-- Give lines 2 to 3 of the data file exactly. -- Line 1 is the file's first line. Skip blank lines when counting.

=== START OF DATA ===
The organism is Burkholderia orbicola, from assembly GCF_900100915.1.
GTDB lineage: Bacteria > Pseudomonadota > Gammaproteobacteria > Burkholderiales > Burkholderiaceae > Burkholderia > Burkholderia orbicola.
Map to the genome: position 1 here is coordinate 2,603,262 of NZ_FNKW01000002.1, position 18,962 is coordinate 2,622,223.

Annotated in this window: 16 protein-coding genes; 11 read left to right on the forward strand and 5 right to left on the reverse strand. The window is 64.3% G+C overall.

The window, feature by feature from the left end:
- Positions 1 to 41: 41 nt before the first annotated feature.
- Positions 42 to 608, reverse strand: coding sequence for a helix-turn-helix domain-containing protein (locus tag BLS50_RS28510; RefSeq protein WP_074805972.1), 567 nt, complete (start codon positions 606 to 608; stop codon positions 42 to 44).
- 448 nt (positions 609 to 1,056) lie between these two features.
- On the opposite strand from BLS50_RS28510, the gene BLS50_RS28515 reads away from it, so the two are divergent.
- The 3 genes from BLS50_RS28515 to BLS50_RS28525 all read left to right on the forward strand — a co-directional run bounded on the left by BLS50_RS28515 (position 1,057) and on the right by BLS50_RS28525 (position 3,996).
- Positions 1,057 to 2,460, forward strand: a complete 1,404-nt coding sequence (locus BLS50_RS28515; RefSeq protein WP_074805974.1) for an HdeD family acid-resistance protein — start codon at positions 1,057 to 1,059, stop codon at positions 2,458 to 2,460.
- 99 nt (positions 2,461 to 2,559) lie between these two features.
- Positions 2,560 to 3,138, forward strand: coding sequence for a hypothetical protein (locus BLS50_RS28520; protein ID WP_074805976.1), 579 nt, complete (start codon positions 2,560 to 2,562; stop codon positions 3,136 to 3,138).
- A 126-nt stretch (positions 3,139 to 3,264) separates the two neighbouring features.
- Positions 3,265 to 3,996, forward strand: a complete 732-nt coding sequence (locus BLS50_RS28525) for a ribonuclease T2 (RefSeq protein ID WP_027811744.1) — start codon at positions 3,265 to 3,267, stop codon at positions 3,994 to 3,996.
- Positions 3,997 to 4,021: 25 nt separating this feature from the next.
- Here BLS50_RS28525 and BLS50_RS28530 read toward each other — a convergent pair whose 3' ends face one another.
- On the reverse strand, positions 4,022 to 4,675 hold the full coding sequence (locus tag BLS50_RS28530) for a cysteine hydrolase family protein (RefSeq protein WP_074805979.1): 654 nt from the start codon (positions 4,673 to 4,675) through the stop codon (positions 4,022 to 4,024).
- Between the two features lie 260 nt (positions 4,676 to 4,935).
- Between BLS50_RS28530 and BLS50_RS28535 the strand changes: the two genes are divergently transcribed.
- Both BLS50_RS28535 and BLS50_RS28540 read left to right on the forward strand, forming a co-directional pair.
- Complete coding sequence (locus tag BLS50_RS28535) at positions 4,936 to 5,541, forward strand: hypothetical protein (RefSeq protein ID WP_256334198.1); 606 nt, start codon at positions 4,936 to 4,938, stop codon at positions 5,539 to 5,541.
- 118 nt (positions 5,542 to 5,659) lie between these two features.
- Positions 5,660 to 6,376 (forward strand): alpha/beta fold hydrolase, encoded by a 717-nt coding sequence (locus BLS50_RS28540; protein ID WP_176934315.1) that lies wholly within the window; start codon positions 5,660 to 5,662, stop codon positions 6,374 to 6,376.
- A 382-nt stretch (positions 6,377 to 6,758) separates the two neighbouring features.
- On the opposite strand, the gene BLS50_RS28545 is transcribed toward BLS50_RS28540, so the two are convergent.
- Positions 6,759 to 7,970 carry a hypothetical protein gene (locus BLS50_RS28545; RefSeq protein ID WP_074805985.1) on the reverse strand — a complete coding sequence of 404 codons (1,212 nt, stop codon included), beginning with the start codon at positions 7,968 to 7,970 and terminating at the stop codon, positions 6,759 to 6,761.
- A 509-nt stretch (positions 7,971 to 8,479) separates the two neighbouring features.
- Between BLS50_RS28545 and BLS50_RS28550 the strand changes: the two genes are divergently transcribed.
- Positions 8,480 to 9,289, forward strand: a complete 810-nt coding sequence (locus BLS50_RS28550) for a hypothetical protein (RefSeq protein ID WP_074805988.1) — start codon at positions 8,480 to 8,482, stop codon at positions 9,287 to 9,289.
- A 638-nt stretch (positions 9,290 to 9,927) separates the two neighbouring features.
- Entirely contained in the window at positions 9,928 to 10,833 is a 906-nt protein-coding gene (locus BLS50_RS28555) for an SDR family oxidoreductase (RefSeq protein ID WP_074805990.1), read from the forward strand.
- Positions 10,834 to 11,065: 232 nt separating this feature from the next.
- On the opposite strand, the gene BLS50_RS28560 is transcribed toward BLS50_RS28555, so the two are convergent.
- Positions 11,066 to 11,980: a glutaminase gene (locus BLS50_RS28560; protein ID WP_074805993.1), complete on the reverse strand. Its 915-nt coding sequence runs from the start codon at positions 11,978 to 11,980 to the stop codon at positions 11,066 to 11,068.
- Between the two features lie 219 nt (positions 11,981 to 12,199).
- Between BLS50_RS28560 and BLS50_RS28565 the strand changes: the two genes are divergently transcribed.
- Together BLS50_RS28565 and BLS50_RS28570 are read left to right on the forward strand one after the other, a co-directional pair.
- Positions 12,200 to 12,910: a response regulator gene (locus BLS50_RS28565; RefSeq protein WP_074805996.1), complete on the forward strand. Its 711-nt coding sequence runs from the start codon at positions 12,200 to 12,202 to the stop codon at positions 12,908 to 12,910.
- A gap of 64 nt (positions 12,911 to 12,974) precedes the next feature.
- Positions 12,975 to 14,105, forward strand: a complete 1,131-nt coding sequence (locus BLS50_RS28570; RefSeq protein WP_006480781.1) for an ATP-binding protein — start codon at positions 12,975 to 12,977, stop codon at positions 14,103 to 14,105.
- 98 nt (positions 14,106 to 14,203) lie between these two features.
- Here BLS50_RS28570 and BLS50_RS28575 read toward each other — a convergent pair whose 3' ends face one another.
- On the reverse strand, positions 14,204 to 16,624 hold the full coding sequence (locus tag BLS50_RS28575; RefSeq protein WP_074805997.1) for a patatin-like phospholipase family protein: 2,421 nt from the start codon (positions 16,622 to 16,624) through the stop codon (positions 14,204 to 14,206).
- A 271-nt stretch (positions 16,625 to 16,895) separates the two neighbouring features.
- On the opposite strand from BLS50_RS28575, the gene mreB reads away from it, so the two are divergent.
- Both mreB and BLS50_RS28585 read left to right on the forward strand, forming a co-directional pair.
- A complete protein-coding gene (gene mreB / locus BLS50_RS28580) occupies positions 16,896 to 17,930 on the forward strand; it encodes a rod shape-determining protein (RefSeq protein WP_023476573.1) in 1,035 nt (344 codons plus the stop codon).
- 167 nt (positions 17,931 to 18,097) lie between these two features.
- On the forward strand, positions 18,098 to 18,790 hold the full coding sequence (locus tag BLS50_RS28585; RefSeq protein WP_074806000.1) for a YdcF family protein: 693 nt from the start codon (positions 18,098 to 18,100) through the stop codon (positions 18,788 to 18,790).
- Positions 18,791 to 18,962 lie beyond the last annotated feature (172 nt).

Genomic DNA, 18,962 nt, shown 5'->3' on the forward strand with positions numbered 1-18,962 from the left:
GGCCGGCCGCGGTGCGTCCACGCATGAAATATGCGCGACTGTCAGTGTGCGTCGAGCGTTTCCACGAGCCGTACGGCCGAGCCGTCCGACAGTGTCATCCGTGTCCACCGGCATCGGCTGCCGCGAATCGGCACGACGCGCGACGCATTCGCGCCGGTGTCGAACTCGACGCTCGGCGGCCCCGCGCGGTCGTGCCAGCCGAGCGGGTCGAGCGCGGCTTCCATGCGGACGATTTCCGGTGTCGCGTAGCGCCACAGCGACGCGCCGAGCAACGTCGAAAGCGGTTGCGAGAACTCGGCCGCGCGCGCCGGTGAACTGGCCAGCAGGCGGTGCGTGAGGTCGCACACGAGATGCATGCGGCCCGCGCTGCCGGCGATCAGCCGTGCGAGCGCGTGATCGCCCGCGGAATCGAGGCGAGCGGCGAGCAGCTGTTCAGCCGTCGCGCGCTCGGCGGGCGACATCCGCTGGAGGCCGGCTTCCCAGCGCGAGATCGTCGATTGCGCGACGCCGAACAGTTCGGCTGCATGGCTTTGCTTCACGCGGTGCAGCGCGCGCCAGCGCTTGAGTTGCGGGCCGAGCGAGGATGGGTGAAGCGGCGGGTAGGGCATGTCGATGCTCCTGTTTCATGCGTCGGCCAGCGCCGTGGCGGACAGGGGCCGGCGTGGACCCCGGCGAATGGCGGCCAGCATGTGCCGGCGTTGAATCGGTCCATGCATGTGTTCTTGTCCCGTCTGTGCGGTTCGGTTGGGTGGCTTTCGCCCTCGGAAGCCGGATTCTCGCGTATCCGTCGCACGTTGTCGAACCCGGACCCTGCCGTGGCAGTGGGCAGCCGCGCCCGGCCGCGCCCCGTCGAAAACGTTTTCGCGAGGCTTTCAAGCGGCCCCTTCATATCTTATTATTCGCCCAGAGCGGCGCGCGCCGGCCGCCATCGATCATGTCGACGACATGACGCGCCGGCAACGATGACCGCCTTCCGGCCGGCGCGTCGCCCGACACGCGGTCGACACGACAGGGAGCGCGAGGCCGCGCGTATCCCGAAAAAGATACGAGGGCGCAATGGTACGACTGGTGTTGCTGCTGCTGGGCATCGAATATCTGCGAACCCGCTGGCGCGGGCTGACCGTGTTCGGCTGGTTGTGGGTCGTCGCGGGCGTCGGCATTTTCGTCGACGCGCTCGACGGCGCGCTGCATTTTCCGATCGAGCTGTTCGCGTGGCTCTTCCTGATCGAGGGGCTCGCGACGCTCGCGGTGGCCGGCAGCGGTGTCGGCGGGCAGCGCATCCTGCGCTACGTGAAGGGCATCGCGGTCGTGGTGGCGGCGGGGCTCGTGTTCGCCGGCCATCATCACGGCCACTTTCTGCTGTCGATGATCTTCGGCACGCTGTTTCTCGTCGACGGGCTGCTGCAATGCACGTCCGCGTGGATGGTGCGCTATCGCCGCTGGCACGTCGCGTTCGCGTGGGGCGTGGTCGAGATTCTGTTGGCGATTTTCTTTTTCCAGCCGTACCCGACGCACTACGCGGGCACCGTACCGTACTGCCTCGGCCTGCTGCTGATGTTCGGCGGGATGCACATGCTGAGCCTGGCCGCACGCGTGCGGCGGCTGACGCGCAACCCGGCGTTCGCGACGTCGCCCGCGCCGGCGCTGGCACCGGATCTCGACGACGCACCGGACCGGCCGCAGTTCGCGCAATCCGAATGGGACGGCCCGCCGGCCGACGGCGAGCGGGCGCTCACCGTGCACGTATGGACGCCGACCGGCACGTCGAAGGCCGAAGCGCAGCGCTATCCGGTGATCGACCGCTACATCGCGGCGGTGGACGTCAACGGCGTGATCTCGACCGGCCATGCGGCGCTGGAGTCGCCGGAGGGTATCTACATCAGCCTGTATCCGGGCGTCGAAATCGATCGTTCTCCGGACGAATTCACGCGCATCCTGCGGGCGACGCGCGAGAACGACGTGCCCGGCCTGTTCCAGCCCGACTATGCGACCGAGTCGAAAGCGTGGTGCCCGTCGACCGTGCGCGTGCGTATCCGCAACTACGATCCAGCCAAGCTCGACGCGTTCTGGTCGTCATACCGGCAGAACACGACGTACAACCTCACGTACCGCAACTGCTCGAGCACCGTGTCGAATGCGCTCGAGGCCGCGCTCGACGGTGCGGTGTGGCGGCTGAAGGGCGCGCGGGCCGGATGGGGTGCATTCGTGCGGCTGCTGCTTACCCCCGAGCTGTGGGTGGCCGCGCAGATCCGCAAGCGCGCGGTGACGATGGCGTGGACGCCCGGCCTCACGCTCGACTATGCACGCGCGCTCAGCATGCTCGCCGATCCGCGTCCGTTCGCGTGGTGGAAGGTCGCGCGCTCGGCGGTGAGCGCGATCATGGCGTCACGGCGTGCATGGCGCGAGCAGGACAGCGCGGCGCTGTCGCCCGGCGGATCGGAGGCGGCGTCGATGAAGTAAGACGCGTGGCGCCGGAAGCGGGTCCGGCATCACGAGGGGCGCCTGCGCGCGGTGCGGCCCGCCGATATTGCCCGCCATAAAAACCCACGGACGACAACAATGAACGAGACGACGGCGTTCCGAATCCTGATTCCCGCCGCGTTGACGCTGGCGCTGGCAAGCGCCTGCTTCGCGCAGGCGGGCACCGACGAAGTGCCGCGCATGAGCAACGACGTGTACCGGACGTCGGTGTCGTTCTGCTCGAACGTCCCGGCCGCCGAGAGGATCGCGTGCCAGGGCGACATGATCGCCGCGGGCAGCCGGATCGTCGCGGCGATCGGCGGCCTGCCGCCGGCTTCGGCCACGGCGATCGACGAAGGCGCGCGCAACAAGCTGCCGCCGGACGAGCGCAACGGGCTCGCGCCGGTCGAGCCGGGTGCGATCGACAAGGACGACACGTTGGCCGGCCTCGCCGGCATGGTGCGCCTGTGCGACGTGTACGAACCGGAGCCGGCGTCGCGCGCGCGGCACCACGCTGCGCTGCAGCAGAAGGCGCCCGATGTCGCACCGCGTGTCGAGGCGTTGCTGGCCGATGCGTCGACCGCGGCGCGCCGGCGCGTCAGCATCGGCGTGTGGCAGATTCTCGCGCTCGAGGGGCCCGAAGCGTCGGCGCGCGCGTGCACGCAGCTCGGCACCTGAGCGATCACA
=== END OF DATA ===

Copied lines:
GTDB lineage: Bacteria > Pseudomonadota > Gammaproteobacteria > Burkholderiales > Burkholderiaceae > Burkholderia > Burkholderia orbicola.
Map to the genome: position 1 here is coordinate 2,603,262 of NZ_FNKW01000002.1, position 18,962 is coordinate 2,622,223.